This shared heritage is the inheritance of all UK subjects. It binds us together and reminds us that we are part of an on-going story.
That sort of social cohesion is priceless.
DCMS’s motto is “Driving growth; enriching lives; and promoting Britain to the world”. Heritage helps advance all three of those priorities.
Yet, as Karen Bradley made clear in her first major speech as Culture Secretary, the things for which DCMS has responsibility matter in their own right.
A beautiful old building – or a unique and striking modern one – has an inherent value. It should be preserved not simply for what it can do to entice tourists, or broaden a child’s education, or teach a conservation expert how to protect an oak door.
To paraphrase George Mallory, it should be preserved because it’s there - and because once it’s gone it will be mourned.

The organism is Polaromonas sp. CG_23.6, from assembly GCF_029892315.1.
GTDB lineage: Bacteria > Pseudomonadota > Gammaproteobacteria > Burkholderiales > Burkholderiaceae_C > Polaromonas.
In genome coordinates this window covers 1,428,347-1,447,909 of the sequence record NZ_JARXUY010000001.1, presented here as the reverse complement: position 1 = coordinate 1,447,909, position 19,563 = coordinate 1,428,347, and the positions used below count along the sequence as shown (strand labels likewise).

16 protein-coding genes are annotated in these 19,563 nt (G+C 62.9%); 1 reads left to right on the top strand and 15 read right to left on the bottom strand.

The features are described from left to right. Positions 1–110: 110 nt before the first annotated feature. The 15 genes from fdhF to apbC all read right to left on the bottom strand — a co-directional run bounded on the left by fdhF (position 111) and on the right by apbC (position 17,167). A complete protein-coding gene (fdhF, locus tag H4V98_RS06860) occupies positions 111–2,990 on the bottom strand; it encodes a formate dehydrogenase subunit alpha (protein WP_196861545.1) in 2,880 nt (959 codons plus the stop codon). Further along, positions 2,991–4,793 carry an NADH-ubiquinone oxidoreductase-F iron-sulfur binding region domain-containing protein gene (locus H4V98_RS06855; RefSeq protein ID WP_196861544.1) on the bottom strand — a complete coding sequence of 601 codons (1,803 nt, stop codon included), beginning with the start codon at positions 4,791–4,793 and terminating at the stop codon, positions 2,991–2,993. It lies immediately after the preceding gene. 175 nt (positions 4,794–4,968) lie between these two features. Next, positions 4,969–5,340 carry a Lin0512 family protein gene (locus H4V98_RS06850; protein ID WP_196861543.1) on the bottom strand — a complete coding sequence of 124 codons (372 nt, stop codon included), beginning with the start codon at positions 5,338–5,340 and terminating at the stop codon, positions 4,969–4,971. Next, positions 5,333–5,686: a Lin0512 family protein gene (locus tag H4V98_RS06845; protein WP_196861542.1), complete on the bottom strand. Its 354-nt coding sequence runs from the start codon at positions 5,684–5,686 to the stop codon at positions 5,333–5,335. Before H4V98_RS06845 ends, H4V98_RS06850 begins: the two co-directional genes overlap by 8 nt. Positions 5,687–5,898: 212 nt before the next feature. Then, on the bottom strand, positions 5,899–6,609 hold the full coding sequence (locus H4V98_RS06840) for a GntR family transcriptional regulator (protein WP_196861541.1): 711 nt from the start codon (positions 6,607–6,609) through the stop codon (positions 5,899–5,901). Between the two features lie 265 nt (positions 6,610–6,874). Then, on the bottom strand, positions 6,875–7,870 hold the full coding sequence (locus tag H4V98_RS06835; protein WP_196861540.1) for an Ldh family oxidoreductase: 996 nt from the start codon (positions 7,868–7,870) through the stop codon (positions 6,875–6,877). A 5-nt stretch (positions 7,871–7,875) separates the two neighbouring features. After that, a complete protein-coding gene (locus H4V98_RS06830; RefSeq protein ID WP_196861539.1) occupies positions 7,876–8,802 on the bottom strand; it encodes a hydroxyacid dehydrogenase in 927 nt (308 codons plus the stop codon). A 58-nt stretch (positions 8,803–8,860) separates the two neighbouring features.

Heritage in all its forms – archaeology, built environment, landscapes, rural settings, and all the rest – matters in and of itself.
Of course, all of the Heritage Alliance’s organisations do commendable work, but as a member of the House of Lords, I must pay tribute to one in particular.
I was delighted to read that, thanks to the efforts of the National Piers Society, “several piers, that would otherwise have vanished, remain for the enjoyment of everyone”.
As a peer myself, I must say that really is a worthy cause.
Indeed, I have responsibility in the House of Lords for the passage of the Cultural Property (Armed Conflicts) Bill. It will protect cultural property at home and abroad; introduces the Blue Shield – an emblem which is the cultural equivalent of the Red Cross; and makes it a prosecutable offence to deal in unlawfully exported cultural property from an occupied territory.
More than six decades after signing it, we will become the first Permanent Member of the UN Security Council to ratify the 1954 Hague Convention and its two Protocols.
Perhaps I might outline some of the other specific steps that my department and its arm’s length bodies are taking to champion heritage.
The Culture White Paper, published in March, stated our determination that the benefits and joys of heritage should be available to all – and this is very much in sympathy with Theresa May’s vision of a government that works for everyone.